El Naranjo is very popular in Austin for its traditional Mexican food. Most of the clients fall in love with this place after their first visit and they come back over and over again. The menu is frequently changed and this is the reason why people cannot get bored of this place.
Address: 85 Rainey St
Phone: (512) 474-2776
- Monday closed
- Tuesday – Friday 5:30pm-10pm
- Saturday 11am-2pm; 5:30pm-10pm
- Sunday 11am-2pm
- traditional Mexican food
- salsas and moles
- vegetables, herbs
The chefs are very dedicated and they will work hard to offer you the best authentic Mexican dishes. Even if it is late at the night and the closing hour is getting closer, they will prepare for you every dish you order.
Moreover, you can buy from the restaurant and take back home the best salsa in Austin. Therefore, if you are looking for a great restaurant where you can enjoy with your friends or with your family a great Mexican meal, try El Naranjo.
This is the best place for a Saturday or Sunday brunch, but you can enjoy here dinner as well, any other night of the week.
In 1997, Iliana and Ernesto married in Mexico City and decided to move to Oaxaca where Iliana had deep family roots, and where she wanted to open a restaurant specializing in Oaxacan cuisine. Ernesto was a trained architect and initially lacked professional experience in the kitchen, but jumped in, and, as he says, “became her best student!” Initially, there were many trials and tribulations, but by May 2003, their food was featured on the cover of Bon Appétit magazine with the caption: “The Soul of Mexico: bold flavors, romantic places, and rich traditions.” The restaurant flourished until 2006 when their community experienced a very unsuspected damaging and ongoing political unrest, and Iliana and Ernesto were forced to sell their restaurant in 2007 and move to the United States.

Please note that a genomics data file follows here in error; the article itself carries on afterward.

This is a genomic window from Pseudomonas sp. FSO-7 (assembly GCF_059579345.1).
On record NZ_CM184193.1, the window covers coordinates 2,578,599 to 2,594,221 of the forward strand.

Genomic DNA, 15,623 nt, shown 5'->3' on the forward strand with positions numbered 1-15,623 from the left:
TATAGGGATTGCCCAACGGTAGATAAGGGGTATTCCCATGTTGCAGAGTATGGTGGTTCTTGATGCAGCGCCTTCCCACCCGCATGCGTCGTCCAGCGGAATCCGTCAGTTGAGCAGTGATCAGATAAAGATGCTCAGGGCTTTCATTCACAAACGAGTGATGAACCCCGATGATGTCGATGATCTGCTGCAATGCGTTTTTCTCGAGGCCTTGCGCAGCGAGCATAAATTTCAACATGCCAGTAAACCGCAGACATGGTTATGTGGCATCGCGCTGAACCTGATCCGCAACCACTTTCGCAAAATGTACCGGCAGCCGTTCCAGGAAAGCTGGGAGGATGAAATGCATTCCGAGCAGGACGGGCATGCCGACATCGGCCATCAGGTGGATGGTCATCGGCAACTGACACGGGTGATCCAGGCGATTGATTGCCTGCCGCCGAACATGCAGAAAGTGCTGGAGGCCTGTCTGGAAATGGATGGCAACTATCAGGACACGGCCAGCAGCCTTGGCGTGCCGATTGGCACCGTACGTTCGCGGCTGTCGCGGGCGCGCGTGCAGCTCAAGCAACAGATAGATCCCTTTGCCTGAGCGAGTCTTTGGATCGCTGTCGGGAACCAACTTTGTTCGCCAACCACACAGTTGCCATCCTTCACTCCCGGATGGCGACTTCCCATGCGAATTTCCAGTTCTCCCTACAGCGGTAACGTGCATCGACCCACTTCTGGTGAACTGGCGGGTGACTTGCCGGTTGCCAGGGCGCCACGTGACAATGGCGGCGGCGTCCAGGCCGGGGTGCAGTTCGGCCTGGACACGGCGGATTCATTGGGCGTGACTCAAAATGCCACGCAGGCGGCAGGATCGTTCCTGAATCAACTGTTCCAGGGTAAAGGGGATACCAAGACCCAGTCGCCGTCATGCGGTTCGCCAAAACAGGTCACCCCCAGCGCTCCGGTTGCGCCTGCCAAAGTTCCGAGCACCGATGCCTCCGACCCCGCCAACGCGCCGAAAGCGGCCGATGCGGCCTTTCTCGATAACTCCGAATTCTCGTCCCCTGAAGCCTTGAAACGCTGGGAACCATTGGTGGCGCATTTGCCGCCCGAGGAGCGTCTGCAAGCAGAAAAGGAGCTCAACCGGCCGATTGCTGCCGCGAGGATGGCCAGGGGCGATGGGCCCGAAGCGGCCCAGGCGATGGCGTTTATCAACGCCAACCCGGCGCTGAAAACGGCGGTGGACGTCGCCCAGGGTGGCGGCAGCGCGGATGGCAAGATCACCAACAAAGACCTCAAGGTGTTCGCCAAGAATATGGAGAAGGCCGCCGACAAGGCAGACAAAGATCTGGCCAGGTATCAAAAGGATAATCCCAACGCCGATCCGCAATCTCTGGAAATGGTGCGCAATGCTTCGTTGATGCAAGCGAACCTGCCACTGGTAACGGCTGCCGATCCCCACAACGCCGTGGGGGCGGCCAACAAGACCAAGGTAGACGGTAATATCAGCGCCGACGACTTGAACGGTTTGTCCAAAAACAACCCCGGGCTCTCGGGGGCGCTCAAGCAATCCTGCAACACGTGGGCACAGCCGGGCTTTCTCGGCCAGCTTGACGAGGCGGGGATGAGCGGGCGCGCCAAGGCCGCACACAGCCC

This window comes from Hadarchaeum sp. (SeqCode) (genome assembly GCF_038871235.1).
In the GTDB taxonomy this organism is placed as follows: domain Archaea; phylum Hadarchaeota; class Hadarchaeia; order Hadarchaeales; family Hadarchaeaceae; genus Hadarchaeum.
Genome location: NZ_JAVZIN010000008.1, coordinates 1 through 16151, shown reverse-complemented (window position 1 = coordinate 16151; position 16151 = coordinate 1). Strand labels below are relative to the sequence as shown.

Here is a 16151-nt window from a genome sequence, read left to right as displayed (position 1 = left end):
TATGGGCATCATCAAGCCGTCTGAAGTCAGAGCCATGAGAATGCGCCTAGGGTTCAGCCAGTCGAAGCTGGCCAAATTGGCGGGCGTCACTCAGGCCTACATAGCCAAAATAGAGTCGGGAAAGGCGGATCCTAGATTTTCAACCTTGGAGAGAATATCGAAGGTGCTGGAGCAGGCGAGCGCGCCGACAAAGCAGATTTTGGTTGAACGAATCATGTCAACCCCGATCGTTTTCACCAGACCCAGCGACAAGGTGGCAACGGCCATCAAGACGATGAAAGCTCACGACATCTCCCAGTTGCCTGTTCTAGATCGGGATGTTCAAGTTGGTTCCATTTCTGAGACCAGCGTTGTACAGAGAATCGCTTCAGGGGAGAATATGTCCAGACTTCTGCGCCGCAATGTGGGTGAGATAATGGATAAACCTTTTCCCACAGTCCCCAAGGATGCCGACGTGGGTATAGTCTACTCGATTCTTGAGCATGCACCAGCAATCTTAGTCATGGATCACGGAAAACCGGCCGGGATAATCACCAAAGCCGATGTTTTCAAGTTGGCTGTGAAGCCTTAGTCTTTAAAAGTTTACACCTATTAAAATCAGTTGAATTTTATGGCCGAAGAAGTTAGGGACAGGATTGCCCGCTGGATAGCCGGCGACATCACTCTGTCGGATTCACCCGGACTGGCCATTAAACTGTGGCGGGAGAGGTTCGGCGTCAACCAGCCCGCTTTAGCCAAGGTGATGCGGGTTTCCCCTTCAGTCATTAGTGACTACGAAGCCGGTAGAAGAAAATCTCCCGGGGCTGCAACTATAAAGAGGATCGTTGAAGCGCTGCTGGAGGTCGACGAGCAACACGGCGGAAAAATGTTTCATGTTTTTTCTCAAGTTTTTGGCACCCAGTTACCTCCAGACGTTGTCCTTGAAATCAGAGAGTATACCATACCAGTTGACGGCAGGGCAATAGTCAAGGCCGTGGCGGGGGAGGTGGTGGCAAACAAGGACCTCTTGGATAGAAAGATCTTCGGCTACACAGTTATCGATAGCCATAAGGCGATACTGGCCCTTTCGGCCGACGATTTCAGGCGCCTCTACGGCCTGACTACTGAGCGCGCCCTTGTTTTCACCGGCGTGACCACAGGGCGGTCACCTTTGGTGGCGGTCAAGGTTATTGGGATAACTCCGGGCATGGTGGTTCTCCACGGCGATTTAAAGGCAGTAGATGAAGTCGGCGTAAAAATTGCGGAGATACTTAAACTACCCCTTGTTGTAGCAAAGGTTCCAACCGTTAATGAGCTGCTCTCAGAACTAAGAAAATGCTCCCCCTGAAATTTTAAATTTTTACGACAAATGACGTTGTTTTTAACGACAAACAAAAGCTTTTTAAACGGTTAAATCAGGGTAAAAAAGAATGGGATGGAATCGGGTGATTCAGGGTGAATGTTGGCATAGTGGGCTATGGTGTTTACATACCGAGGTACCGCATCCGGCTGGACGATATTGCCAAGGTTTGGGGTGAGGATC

Shortly after they moved to Austin, Ernesto began planning the El Naranjo trailer as a first step to learn about the Austin market and culinary scene. Iliana was offered a position as a cuisine specialist and chef instructor at the prestigious Culinary Institute of America on its new campus in San Antonio, where she hosted the first cooking classes offered dedicated to Mexican cuisine.
She is frequently asked to make national appearances to chime in on various aspects of Latin American cooking and to help people understand Mexican food beyond tacos and Tex-Mex. She often says, “If you talk to me about authenticity, I don’t know what you mean. If you say tradition, then I’m with you.”